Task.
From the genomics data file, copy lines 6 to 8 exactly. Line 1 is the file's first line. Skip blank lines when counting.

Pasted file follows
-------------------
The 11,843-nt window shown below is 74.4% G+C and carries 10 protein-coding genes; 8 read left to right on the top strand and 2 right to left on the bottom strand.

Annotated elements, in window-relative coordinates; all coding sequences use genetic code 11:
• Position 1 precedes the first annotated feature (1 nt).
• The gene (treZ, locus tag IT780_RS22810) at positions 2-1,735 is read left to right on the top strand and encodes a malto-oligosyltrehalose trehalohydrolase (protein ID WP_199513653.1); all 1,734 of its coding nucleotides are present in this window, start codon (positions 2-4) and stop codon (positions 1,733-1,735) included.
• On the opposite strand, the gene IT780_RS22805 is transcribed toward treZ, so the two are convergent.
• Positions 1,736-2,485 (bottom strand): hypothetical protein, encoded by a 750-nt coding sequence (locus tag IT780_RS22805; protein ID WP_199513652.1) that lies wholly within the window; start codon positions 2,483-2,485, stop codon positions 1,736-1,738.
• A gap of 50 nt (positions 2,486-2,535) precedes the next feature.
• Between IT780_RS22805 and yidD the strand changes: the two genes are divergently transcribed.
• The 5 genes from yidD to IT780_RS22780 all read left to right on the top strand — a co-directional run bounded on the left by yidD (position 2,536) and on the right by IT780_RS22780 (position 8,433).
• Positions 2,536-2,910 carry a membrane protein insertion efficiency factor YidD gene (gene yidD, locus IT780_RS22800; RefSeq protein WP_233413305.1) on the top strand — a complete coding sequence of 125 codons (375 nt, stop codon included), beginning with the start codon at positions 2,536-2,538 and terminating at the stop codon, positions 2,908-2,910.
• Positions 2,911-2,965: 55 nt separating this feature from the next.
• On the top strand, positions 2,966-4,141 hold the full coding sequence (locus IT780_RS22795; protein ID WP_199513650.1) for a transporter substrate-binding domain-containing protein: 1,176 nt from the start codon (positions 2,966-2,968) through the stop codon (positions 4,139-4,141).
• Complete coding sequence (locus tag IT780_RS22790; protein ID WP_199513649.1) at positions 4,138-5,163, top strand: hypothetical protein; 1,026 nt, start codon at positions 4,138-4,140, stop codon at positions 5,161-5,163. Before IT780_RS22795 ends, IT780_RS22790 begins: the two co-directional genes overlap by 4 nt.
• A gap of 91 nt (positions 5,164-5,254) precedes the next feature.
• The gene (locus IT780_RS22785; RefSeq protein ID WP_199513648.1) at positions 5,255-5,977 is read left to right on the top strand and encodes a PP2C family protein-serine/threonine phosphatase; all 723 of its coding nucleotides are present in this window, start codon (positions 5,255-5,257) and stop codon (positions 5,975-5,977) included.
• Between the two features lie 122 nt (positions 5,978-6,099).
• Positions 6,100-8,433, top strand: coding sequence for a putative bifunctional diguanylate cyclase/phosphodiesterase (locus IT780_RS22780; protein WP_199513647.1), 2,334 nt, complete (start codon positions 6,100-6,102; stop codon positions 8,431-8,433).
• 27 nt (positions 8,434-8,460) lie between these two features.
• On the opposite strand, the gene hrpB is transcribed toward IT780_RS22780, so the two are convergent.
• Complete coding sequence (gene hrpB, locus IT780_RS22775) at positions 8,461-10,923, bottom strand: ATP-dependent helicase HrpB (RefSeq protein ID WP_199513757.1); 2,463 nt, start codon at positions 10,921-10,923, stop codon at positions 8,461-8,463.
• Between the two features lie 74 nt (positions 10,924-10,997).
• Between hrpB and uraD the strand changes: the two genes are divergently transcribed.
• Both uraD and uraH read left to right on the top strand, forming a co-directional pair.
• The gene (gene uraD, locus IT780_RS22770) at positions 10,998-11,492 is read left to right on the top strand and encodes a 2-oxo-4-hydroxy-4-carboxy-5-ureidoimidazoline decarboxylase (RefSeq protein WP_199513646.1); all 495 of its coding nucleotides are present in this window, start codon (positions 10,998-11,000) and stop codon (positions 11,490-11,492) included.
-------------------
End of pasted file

• Positions 1,736-2,485 (bottom strand): hypothetical protein, encoded by a 750-nt coding sequence (locus tag IT780_RS22805; protein ID WP_199513652.1) that lies wholly within the window; start codon positions 2,483-2,485, stop codon positions 1,736-1,738.
• A gap of 50 nt (positions 2,486-2,535) precedes the next feature.
• Between IT780_RS22805 and yidD the strand changes: the two genes are divergently transcribed.